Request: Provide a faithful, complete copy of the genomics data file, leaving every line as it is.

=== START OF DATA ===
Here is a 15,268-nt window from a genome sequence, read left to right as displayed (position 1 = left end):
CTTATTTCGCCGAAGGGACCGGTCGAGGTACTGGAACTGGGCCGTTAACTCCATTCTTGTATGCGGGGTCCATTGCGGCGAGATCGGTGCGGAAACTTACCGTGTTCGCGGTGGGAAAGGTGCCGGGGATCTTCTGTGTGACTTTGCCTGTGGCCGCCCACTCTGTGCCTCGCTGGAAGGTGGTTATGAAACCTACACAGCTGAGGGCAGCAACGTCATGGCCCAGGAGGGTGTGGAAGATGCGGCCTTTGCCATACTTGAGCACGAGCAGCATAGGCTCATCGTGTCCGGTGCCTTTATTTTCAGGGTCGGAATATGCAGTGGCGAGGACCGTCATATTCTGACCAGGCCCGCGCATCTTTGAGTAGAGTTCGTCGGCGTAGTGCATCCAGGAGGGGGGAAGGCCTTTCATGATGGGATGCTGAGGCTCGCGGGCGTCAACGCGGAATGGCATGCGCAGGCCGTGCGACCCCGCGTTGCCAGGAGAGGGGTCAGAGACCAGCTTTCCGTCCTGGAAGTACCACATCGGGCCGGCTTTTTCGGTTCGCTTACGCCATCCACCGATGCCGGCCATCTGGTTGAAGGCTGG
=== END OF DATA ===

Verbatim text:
Here is a 15,268-nt window from a genome sequence, read left to right as displayed (position 1 = left end):
CTTATTTCGCCGAAGGGACCGGTCGAGGTACTGGAACTGGGCCGTTAACTCCATTCTTGTATGCGGGGTCCATTGCGGCGAGATCGGTGCGGAAACTTACCGTGTTCGCGGTGGGAAAGGTGCCGGGGATCTTCTGTGTGACTTTGCCTGTGGCCGCCCACTCTGTGCCTCGCTGGAAGGTGGTTATGAAACCTACACAGCTGAGGGCAGCAACGTCATGGCCCAGGAGGGTGTGGAAGATGCGGCCTTTGCCATACTTGAGCACGAGCAGCATAGGCTCATCGTGTCCGGTGCCTTTATTTTCAGGGTCGGAATATGCAGTGGCGAGGACCGTCATATTCTGACCAGGCCCGCGCATCTTTGAGTAGAGTTCGTCGGCGTAGTGCATCCAGGAGGGGGGAAGGCCTTTCATGATGGGATGCTGAGGCTCGCGGGCGTCAACGCGGAATGGCATGCGCAGGCCGTGCGACCCCGCGTTGCCAGGAGAGGGGTCAGAGACCAGCTTTCCGTCCTGGAAGTACCACATCGGGCCGGCTTTTTCGGTTCGCTTACGCCATCCACCGATGCCGGCCATCTGGTTGAAGGCTGG